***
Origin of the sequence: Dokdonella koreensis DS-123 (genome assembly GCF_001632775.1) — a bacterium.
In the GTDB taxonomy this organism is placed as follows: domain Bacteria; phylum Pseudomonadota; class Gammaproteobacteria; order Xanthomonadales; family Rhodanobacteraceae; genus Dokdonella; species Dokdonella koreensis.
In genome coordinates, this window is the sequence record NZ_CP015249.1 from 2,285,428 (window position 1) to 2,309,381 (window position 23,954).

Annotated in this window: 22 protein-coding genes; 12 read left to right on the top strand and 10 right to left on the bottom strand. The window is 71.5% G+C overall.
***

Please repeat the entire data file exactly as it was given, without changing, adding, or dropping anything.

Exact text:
Origin of the sequence: Dokdonella koreensis DS-123 (genome assembly GCF_001632775.1) — a bacterium.
In the GTDB taxonomy this organism is placed as follows: domain Bacteria; phylum Pseudomonadota; class Gammaproteobacteria; order Xanthomonadales; family Rhodanobacteraceae; genus Dokdonella; species Dokdonella koreensis.
In genome coordinates, this window is the sequence record NZ_CP015249.1 from 2,285,428 (window position 1) to 2,309,381 (window position 23,954).

Annotated in this window: 22 protein-coding genes; 12 read left to right on the top strand and 10 right to left on the bottom strand. The window is 71.5% G+C overall.